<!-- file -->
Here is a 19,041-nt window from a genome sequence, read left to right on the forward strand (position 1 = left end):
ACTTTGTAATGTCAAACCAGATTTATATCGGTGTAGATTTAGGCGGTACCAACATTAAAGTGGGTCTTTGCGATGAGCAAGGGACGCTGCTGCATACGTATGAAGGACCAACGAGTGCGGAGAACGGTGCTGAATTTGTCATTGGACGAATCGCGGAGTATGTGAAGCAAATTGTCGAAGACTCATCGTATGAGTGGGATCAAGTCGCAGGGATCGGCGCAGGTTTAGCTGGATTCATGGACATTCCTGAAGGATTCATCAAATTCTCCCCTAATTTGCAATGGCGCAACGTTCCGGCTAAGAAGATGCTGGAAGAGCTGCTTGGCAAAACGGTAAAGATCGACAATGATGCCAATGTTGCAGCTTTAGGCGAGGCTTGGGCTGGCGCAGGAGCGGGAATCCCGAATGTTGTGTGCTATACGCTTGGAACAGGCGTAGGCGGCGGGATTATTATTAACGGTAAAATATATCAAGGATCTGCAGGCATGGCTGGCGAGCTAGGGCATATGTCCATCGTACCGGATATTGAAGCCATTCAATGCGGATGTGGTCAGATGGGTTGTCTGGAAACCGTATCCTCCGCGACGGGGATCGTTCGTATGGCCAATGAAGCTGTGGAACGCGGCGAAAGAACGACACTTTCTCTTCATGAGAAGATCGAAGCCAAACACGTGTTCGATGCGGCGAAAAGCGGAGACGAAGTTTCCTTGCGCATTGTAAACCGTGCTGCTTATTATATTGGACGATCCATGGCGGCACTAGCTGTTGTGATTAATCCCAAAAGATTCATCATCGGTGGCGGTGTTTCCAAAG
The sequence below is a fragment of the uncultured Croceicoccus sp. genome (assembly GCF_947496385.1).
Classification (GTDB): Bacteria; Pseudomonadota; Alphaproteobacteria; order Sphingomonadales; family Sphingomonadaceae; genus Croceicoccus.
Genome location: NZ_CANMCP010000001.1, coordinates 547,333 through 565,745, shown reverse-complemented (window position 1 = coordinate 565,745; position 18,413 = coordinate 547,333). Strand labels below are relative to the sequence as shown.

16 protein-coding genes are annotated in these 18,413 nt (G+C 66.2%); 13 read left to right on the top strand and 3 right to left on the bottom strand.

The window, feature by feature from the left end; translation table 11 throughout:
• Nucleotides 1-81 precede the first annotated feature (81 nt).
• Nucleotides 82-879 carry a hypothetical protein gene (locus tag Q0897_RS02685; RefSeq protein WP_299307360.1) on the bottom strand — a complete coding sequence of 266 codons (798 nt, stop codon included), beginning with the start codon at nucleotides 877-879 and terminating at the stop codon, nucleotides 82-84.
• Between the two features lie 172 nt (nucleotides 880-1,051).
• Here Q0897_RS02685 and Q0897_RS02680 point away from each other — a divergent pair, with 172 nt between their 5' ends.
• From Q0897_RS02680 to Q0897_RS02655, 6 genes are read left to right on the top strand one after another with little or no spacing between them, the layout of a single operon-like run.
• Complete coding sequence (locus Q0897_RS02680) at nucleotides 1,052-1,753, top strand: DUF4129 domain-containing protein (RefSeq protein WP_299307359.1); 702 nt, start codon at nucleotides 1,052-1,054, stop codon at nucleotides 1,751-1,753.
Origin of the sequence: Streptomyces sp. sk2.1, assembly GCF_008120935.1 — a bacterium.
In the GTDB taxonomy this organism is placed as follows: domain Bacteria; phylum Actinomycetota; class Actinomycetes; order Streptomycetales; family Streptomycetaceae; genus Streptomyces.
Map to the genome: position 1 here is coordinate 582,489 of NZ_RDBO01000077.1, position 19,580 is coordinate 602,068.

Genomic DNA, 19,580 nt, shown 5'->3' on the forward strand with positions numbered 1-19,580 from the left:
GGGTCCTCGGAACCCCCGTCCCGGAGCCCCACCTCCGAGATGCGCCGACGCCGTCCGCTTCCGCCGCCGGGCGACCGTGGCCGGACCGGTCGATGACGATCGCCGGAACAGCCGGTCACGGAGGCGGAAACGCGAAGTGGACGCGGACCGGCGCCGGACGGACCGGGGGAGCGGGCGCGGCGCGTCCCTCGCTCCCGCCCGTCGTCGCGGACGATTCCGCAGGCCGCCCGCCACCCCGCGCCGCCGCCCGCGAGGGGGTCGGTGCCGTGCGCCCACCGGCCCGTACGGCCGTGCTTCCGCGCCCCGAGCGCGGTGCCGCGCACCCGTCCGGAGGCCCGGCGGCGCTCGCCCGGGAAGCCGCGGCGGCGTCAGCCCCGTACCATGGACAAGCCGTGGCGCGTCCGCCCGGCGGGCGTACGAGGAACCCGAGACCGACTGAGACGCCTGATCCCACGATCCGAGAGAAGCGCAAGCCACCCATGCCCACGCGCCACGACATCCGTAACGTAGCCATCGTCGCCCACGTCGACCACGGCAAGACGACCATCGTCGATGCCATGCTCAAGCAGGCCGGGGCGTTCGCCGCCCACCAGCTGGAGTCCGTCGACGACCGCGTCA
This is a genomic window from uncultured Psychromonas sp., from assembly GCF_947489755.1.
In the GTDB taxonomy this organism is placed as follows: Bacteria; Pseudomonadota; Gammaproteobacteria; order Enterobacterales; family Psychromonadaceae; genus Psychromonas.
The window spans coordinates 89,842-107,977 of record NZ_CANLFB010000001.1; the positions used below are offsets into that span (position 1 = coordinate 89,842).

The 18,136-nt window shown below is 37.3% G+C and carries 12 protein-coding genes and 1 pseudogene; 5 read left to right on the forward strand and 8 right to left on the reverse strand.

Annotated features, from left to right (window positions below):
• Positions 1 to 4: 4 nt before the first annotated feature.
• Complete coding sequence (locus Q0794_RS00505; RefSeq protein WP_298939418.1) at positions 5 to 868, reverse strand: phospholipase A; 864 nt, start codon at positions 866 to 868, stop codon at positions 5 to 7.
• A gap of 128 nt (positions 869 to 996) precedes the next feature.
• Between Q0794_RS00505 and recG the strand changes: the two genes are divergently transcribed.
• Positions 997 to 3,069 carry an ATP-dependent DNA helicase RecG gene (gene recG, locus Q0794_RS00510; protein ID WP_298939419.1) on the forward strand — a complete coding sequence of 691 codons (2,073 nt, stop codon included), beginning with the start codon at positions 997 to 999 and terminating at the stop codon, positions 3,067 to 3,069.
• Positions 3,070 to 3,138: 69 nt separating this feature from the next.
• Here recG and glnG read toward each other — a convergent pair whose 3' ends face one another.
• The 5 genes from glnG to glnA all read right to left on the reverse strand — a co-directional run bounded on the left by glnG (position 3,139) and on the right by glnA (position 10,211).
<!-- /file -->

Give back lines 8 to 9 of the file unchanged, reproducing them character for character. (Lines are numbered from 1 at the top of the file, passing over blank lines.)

• Nucleotides 1-81 precede the first annotated feature (81 nt).
• Nucleotides 82-879 carry a hypothetical protein gene (locus tag Q0897_RS02685; RefSeq protein WP_299307360.1) on the bottom strand — a complete coding sequence of 266 codons (798 nt, stop codon included), beginning with the start codon at nucleotides 877-879 and terminating at the stop codon, nucleotides 82-84.